1. Quiet distraction-free focus for several hours
  2. Deep collaboration in privacy
  3. Informal casual chance encounters

Next: How workers can make open floor plans more productive.

Sources

Articles

The Open-Office Trap

How to Stay Productive In an Open Working Environment

Google got it wrong. The open-office trend is destroying the workplace.

Who Moved my Cube?

Studies

Workspace satisfaction: The privacy-communication trade-off in open-plan offices

The Transparency Paradox: A Role for Privacy in Organizational Learning and Operational Control

Stress and open-office noise

The Privacy Crisis: Taking a Toll on Employee Engagement

Sickness absence associated with shared and open-plan offices–a national cross sectional questionnaire survey.

Privacy at Work: Architectural Correlates of Job Satisfaction and Job Performance

Work-Back Schedules, or Magic Has A Price

“All magic comes with a price, dearie.” Rumplestiltskin

In ABC’s Once Upon a Time, Robert Carlyle’s character regularly reminds other characters that “magic has a price”, one action coming at the cost of another. I was thinking of this as someone asked for a work-back schedule, and had nearly titled this article with a Star Wars quote instead: “It’s a trap!”

A work-back schedule, before a project is even planned, is meant as a requirement or constraint. “After this date, the project has diminished or no utility, therefore this is a constraint.” Constraints are planned for. If you must have a thing by a certain date, other things like scope and cost will change. All magic has a price.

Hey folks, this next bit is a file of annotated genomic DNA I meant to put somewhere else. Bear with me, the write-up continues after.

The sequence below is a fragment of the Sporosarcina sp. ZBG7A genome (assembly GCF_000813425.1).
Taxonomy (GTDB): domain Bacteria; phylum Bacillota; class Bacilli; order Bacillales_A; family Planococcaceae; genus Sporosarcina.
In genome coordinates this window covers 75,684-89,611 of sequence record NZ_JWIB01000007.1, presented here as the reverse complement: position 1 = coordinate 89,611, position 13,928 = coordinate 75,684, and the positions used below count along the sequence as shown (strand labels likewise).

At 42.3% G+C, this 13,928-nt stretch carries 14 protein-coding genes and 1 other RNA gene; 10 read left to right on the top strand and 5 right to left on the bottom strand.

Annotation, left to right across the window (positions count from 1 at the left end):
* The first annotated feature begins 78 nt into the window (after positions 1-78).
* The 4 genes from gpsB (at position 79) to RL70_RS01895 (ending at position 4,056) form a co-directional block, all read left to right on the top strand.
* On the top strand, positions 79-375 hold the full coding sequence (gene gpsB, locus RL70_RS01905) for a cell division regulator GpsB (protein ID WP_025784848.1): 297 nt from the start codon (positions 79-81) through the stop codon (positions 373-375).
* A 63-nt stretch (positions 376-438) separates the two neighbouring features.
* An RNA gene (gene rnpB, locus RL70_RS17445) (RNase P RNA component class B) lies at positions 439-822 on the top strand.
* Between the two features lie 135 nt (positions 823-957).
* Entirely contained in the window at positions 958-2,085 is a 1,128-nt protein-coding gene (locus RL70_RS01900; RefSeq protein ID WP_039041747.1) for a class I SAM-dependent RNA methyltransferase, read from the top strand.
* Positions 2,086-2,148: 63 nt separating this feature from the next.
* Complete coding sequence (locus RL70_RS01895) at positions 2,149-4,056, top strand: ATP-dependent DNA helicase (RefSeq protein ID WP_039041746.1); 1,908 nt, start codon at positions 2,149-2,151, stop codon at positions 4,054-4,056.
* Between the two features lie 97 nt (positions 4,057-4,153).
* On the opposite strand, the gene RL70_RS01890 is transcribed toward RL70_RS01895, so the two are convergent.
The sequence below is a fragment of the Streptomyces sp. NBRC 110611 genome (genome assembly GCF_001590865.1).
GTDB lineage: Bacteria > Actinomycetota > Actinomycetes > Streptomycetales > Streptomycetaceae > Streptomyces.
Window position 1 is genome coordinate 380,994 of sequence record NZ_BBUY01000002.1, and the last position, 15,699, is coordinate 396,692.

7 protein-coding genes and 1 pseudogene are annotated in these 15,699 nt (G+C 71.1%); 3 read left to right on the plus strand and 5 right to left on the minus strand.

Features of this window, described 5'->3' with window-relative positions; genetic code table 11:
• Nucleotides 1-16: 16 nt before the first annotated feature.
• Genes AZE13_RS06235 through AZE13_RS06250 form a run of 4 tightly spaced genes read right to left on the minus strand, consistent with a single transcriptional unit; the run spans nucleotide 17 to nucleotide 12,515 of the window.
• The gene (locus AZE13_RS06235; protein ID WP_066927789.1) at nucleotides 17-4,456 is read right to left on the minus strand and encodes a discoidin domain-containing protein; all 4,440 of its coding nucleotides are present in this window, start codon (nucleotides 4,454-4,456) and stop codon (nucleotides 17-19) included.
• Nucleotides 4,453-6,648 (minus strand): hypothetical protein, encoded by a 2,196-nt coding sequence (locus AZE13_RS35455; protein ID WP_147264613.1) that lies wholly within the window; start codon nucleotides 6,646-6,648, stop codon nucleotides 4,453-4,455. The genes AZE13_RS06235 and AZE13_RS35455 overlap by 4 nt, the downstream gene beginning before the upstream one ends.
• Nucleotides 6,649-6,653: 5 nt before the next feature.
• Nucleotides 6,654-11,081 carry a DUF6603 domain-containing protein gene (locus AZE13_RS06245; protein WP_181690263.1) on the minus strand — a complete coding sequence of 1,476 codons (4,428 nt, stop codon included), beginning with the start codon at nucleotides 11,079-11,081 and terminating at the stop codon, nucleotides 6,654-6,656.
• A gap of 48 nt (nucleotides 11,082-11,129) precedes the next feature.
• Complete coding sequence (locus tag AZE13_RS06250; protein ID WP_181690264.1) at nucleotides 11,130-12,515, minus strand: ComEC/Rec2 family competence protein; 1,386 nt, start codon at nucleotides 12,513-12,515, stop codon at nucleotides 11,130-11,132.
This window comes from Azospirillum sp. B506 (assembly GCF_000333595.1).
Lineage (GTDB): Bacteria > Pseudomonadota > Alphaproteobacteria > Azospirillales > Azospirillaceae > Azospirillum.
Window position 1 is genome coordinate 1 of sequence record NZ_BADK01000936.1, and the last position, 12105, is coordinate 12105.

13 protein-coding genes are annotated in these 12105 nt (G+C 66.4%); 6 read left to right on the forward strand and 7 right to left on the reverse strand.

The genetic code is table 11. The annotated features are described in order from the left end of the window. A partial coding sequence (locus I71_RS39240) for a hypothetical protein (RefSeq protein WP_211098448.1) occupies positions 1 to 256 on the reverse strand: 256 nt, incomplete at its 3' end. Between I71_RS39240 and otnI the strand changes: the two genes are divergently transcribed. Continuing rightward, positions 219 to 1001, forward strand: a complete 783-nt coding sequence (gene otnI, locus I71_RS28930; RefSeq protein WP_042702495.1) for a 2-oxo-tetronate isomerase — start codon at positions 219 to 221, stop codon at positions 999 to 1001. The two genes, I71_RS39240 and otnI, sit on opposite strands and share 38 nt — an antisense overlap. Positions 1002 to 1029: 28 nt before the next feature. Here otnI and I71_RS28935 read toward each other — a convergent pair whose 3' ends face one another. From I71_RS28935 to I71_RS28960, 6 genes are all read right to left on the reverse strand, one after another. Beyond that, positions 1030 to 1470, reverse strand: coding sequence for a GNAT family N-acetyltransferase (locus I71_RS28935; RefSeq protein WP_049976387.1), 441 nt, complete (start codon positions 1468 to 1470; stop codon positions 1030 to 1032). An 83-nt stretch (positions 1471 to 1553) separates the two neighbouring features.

Work-backs, however, are often used as project traps. Consider the scenario: You have a fixed number of resources, not flexible in the short term (say three months). In brainstorming, the team has dreamed up some scope, which is to say aspirational deliverables that provide utility. Now comes the trap. Leadership looks at the scope and says, “Hey, looks great – I have to have this in three months, give me a work-back schedule to deliver all that scope.”

See what happened there? A project constraint was introduced, but hasn’t yet been accounted for. Instead, an expectation was created. The job of the project manager is to manage that expectation. “Oh, good to know that requirement – let me talk with the team and work out what can be delivered with quality in that time frame, and let’s review after.” While a wise leader will understand, some will reply with, “Oh, just give me a back-of-the-envelope estimate, I won’t hold you to it.” Don’t give into the temptation of telling someone what they want to hear because it’s easiest. The price of doing this is project failure, because it is nearly inevitable that stakeholder expectations will not be met. “I won’t hold you to it” is just the bait for the trap. Once the jaws close, you’ll be held to that estimate. The only way to successfully navigate this is to use the situation as an opportunity to gather stakeholder requirements.

It seldom works to say, “No, but…”, since people stop listening when they hear “No.” Instead, “Yes, and…” tends to work better. People have problems, projects exist to resolve them. Project managers exist to orchestrate solving problems. To solve a problem, it’s important to fully understand it. Rather than complying to an early schedule demand, a bit of magician’s misdirection will help get things on the right path, “But of course! Of the deliverables you see here, can you help me understand which are the most important to you?” Answering questions with questions also works. “When can I have this?” can be answered with “which of these is highest priority?” There’s also the truth, “Any schedule I propose at this point would not be based on data, and therefore not realistic – help me better understand so we can get you the results you want.” Understanding requirements and constraints is essential to designing the right solution. Knowing how the stakeholder processes information will let you use the correct approach to gather requirements and understand constraints.

Once upon a time, you may have faced this situation – but if you didn’t before, now you understand the price of magic.

The Business of Privacy